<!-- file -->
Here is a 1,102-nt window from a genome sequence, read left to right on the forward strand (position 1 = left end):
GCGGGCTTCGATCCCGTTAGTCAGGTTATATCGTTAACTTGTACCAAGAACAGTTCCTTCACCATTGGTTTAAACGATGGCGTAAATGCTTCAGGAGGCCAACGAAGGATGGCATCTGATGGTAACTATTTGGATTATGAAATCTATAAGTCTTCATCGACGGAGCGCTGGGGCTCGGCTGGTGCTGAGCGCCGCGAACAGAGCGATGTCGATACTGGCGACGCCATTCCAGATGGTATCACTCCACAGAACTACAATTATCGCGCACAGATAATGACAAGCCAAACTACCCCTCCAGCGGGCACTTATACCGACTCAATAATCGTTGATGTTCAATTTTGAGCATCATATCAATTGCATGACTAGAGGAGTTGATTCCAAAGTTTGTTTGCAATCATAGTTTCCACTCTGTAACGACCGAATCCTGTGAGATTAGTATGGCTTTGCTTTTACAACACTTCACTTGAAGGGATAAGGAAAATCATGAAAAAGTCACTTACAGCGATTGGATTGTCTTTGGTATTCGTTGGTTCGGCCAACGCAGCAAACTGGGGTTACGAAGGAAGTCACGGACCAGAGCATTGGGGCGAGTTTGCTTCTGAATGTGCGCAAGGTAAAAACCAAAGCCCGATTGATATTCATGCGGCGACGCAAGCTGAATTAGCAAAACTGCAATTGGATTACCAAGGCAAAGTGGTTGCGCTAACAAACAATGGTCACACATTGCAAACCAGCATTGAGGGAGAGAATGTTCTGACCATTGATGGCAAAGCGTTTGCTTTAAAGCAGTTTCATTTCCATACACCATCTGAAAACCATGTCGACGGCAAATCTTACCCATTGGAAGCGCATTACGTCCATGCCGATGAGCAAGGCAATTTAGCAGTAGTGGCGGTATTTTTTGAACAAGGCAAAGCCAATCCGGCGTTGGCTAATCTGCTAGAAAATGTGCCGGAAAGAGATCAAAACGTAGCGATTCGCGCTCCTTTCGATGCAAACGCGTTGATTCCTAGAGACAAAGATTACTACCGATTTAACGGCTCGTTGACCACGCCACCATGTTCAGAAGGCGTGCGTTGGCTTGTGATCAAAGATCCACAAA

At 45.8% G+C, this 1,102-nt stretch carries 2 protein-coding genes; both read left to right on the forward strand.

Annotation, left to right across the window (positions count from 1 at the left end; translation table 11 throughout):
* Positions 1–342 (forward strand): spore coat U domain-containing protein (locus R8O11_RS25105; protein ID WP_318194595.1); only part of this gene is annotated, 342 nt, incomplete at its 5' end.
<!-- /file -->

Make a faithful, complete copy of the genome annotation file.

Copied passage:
Here is a 1,102-nt window from a genome sequence, read left to right on the forward strand (position 1 = left end):
GCGGGCTTCGATCCCGTTAGTCAGGTTATATCGTTAACTTGTACCAAGAACAGTTCCTTCACCATTGGTTTAAACGATGGCGTAAATGCTTCAGGAGGCCAACGAAGGATGGCATCTGATGGTAACTATTTGGATTATGAAATCTATAAGTCTTCATCGACGGAGCGCTGGGGCTCGGCTGGTGCTGAGCGCCGCGAACAGAGCGATGTCGATACTGGCGACGCCATTCCAGATGGTATCACTCCACAGAACTACAATTATCGCGCACAGATAATGACAAGCCAAACTACCCCTCCAGCGGGCACTTATACCGACTCAATAATCGTTGATGTTCAATTTTGAGCATCATATCAATTGCATGACTAGAGGAGTTGATTCCAAAGTTTGTTTGCAATCATAGTTTCCACTCTGTAACGACCGAATCCTGTGAGATTAGTATGGCTTTGCTTTTACAACACTTCACTTGAAGGGATAAGGAAAATCATGAAAAAGTCACTTACAGCGATTGGATTGTCTTTGGTATTCGTTGGTTCGGCCAACGCAGCAAACTGGGGTTACGAAGGAAGTCACGGACCAGAGCATTGGGGCGAGTTTGCTTCTGAATGTGCGCAAGGTAAAAACCAAAGCCCGATTGATATTCATGCGGCGACGCAAGCTGAATTAGCAAAACTGCAATTGGATTACCAAGGCAAAGTGGTTGCGCTAACAAACAATGGTCACACATTGCAAACCAGCATTGAGGGAGAGAATGTTCTGACCATTGATGGCAAAGCGTTTGCTTTAAAGCAGTTTCATTTCCATACACCATCTGAAAACCATGTCGACGGCAAATCTTACCCATTGGAAGCGCATTACGTCCATGCCGATGAGCAAGGCAATTTAGCAGTAGTGGCGGTATTTTTTGAACAAGGCAAAGCCAATCCGGCGTTGGCTAATCTGCTAGAAAATGTGCCGGAAAGAGATCAAAACGTAGCGATTCGCGCTCCTTTCGATGCAAACGCGTTGATTCCTAGAGACAAAGATTACTACCGATTTAACGGCTCGTTGACCACGCCACCATGTTCAGAAGGCGTGCGTTGGCTTGTGATCAAAGATCCACAAA

At 45.8% G+C, this 1,102-nt stretch carries 2 protein-coding genes; both read left to right on the forward strand.

Annotation, left to right across the window (positions count from 1 at the left end; translation table 11 throughout):
* Positions 1–342 (forward strand): spore coat U domain-containing protein (locus R8O11_RS25105; protein ID WP_318194595.1); only part of this gene is annotated, 342 nt, incomplete at its 5' end.